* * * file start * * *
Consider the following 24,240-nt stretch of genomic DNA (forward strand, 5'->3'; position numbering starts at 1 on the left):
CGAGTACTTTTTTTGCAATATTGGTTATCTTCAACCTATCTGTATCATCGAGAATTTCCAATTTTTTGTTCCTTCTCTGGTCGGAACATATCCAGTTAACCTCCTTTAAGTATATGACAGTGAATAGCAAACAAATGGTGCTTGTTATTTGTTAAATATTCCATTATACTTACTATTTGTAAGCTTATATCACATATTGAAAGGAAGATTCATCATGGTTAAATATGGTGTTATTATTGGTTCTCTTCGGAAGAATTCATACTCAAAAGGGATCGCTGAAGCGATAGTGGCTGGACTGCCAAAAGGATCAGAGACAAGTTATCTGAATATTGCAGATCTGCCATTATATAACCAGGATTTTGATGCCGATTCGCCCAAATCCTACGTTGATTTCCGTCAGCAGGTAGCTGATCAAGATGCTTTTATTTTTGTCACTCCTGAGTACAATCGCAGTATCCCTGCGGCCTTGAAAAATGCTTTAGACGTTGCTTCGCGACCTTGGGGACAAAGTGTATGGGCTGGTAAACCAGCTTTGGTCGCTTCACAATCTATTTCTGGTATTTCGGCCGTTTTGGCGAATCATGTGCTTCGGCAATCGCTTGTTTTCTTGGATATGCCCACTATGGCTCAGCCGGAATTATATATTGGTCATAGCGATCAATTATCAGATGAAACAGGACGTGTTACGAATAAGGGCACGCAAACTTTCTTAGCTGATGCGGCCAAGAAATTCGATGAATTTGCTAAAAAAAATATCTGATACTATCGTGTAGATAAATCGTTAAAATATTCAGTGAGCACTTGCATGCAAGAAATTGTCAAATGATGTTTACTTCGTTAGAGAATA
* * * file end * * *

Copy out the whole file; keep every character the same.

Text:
Consider the following 24,240-nt stretch of genomic DNA (forward strand, 5'->3'; position numbering starts at 1 on the left):
CGAGTACTTTTTTTGCAATATTGGTTATCTTCAACCTATCTGTATCATCGAGAATTTCCAATTTTTTGTTCCTTCTCTGGTCGGAACATATCCAGTTAACCTCCTTTAAGTATATGACAGTGAATAGCAAACAAATGGTGCTTGTTATTTGTTAAATATTCCATTATACTTACTATTTGTAAGCTTATATCACATATTGAAAGGAAGATTCATCATGGTTAAATATGGTGTTATTATTGGTTCTCTTCGGAAGAATTCATACTCAAAAGGGATCGCTGAAGCGATAGTGGCTGGACTGCCAAAAGGATCAGAGACAAGTTATCTGAATATTGCAGATCTGCCATTATATAACCAGGATTTTGATGCCGATTCGCCCAAATCCTACGTTGATTTCCGTCAGCAGGTAGCTGATCAAGATGCTTTTATTTTTGTCACTCCTGAGTACAATCGCAGTATCCCTGCGGCCTTGAAAAATGCTTTAGACGTTGCTTCGCGACCTTGGGGACAAAGTGTATGGGCTGGTAAACCAGCTTTGGTCGCTTCACAATCTATTTCTGGTATTTCGGCCGTTTTGGCGAATCATGTGCTTCGGCAATCGCTTGTTTTCTTGGATATGCCCACTATGGCTCAGCCGGAATTATATATTGGTCATAGCGATCAATTATCAGATGAAACAGGACGTGTTACGAATAAGGGCACGCAAACTTTCTTAGCTGATGCGGCCAAGAAATTCGATGAATTTGCTAAAAAAAATATCTGATACTATCGTGTAGATAAATCGTTAAAATATTCAGTGAGCACTTGCATGCAAGAAATTGTCAAATGATGTTTACTTCGTTAGAGAATA